Pablo Pineda: Ain’t Nothing Gonna Break My Stride
The first person in Europe with Down Syndrome to complete a university degree is urging parents not to conform to the limits set by society. Pablo Pineda has become a teacher since graduating in 2004 with a BA in Educational Psychology and going on to complete his Diploma in Teaching.
He has become an inspiration to thousands of people across the world, dispelling the myth they have limits because of their condition. Thanking his parents for their love and support in helping him to achieve his dreams, Pineda, now 44, says his aim is to empower other people with Down Syndrome.
He also aims to change awareness in society, as despite his personal success, he admits his career has been beset by a continual struggle against prejudice. He says Down Syndrome is “another personal characteristic” and shouldn’t be viewed by others as a “disease”.
What is Down Syndrome?
Down syndrome is a genetic condition that can cause varying levels of learning disability and certain physical characteristics. It is commonly caused by an extra chromosome in a baby’s cells and isn’t inherited in most cases.
It can be challenging for a family that has a child with Down Syndrome and initially, they may feel overwhelmed, as it may take longer for their child to reach developmental milestones, such as learning to walk and talk.
Healthcare experts suggest the child’s independence should be encouraged from an early age. Teaching them how to feed themselves, get dressed, brush their teeth, use the bathroom and get ready for bed should be taught as normal.
Finding a balance between family life and “special” activities is important – not every activity needs to be educational, as any fun family time can be beneficial.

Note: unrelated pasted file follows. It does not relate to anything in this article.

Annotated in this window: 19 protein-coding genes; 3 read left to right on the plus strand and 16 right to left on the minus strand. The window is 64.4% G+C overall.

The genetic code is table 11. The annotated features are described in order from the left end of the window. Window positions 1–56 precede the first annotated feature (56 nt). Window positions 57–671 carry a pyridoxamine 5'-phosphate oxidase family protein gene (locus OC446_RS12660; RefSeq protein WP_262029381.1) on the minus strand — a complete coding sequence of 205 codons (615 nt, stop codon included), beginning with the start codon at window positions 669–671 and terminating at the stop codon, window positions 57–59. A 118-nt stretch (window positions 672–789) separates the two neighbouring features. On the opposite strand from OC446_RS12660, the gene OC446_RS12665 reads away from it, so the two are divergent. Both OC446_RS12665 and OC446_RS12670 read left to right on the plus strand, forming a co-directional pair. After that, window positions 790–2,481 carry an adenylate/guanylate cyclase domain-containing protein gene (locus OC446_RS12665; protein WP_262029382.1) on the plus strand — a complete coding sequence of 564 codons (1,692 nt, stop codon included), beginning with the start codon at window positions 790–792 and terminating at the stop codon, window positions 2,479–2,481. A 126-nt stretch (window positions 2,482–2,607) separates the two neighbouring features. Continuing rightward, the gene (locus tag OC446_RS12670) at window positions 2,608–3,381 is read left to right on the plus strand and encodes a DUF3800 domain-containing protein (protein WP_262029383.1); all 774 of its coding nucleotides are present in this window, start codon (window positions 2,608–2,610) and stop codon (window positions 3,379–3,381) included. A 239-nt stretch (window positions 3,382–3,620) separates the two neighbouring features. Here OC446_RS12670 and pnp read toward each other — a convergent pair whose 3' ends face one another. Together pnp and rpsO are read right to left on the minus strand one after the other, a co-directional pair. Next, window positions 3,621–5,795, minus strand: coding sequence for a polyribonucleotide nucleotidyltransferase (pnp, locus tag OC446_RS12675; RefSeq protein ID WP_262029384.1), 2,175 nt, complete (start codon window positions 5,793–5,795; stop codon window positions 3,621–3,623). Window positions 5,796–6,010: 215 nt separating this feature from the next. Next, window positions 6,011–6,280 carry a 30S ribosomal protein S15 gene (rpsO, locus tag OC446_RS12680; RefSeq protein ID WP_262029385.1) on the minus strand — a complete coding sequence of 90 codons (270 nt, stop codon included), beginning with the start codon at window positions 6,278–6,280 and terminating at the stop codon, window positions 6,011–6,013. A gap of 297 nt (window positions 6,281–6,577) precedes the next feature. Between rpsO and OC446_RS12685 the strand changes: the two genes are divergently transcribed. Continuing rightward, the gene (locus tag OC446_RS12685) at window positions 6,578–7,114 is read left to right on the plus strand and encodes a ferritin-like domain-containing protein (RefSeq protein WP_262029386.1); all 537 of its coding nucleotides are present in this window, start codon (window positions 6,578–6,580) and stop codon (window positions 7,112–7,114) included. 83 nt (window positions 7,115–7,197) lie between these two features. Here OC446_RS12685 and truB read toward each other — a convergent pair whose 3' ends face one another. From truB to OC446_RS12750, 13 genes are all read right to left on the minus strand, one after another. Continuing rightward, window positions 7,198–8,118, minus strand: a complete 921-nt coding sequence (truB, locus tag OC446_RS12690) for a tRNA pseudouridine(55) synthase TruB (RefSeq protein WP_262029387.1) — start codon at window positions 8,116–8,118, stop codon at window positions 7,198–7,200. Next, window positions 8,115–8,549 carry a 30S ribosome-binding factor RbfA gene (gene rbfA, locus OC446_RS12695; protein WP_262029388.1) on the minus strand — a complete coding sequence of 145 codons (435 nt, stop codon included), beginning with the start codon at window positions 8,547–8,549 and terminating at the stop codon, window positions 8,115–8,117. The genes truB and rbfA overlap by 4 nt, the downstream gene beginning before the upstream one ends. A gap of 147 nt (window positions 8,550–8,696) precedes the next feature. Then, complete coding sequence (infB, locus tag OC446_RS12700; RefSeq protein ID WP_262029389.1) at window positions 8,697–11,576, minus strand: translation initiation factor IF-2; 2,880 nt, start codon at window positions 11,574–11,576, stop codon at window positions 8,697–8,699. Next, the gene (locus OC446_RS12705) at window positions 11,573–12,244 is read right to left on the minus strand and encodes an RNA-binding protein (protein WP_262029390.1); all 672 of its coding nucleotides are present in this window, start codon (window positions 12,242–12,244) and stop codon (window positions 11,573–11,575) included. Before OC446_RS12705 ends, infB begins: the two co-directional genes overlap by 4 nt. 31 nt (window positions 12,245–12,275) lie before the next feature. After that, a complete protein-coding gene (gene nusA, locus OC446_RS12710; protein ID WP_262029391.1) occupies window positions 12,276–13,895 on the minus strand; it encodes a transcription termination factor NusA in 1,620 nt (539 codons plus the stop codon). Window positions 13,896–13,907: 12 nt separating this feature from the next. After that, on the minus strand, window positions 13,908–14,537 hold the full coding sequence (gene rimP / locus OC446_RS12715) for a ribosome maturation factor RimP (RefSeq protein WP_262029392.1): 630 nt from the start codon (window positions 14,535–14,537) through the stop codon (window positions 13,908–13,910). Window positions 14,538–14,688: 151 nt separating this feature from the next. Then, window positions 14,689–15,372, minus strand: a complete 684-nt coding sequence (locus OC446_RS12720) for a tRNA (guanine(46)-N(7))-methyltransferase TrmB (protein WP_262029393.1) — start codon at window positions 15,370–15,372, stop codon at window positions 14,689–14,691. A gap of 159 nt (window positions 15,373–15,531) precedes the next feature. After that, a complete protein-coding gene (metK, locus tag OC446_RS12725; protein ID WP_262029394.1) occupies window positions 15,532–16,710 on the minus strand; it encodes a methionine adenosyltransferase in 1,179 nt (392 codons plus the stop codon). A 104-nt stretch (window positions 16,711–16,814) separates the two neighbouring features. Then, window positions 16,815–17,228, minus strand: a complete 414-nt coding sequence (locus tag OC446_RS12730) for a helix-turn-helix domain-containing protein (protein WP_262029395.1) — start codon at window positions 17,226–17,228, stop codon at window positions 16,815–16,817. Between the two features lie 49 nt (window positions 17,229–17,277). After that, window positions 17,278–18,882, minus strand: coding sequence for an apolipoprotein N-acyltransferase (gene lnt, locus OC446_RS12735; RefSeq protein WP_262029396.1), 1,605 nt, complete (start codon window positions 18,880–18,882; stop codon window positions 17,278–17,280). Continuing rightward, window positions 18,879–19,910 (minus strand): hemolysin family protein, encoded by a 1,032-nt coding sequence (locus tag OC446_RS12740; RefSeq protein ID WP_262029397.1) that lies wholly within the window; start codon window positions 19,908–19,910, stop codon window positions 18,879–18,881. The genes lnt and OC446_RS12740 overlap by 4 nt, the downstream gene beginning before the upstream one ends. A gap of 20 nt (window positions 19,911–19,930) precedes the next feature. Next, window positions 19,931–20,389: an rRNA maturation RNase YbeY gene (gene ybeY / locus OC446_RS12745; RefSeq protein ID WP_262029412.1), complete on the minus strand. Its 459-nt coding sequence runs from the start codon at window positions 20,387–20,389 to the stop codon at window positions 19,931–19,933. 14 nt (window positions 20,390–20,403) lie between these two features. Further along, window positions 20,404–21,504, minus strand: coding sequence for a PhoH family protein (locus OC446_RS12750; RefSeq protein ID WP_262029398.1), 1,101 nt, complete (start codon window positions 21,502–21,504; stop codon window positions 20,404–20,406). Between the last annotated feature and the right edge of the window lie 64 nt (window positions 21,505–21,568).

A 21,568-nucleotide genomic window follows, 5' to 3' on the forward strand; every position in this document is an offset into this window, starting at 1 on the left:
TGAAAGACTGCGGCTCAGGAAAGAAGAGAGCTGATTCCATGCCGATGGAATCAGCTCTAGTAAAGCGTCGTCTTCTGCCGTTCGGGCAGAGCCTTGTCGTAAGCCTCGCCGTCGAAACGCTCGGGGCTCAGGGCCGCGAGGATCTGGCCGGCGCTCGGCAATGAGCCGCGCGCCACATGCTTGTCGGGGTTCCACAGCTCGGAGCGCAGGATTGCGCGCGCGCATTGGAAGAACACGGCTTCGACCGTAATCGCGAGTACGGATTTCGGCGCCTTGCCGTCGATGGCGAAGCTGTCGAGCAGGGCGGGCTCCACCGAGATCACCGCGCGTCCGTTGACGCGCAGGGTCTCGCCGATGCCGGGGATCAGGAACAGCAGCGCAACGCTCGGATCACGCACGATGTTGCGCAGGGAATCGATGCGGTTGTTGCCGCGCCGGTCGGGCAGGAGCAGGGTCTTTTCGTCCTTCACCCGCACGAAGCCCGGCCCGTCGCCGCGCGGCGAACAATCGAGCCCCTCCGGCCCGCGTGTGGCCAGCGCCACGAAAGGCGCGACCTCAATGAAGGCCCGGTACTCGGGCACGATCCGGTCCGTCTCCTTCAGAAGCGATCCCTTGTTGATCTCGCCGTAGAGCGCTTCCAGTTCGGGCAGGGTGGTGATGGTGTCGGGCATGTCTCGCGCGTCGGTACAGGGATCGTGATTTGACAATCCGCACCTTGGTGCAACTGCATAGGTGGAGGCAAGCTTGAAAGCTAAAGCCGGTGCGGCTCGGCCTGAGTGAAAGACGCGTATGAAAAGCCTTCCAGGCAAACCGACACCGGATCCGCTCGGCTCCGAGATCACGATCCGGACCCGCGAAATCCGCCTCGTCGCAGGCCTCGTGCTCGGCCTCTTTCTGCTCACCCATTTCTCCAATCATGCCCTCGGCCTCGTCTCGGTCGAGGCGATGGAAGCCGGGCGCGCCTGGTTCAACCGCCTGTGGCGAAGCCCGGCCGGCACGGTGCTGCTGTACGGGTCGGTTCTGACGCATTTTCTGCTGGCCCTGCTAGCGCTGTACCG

There’s plenty of support for people with Down Syndrome including good healthcare, a range of specialists, physiotherapy, speech and language therapy and support groups, such as the Down’s Syndrome Association. Many people with Down Syndrome leave home, work, have relationships and lead largely independent lives.
Born in 1974, in Malaga, Spain, Pineda attributes much of his success to his upbringing – although he’s quick to stress he isn’t a “special case”, as some organisations have labelled him. He says it makes him angry to hear this because it can deter other people with Down Syndrome from trying.
His mother and late father brought him up as a member of society first, rather than as a child who had Down Syndrome. In an interview with the BBC, he described the “Down world” as going in a “different direction” from what he termed “normal” society.
In fact, he thinks organisations especially for people with Down Syndrome can sometimes be more damaging than useful. Describing his own “fight” to get into society, he says, “I stay with the ‘normal’ ones,” while others live in a “little tiny world”, choosing to join organisations or stay with their parents.
He feels that when he is labelled “special”, it can be an organisation’s way of justifying their own lack of improvement – which can stop other people with Down Syndrome from striving to make a good life for themselves.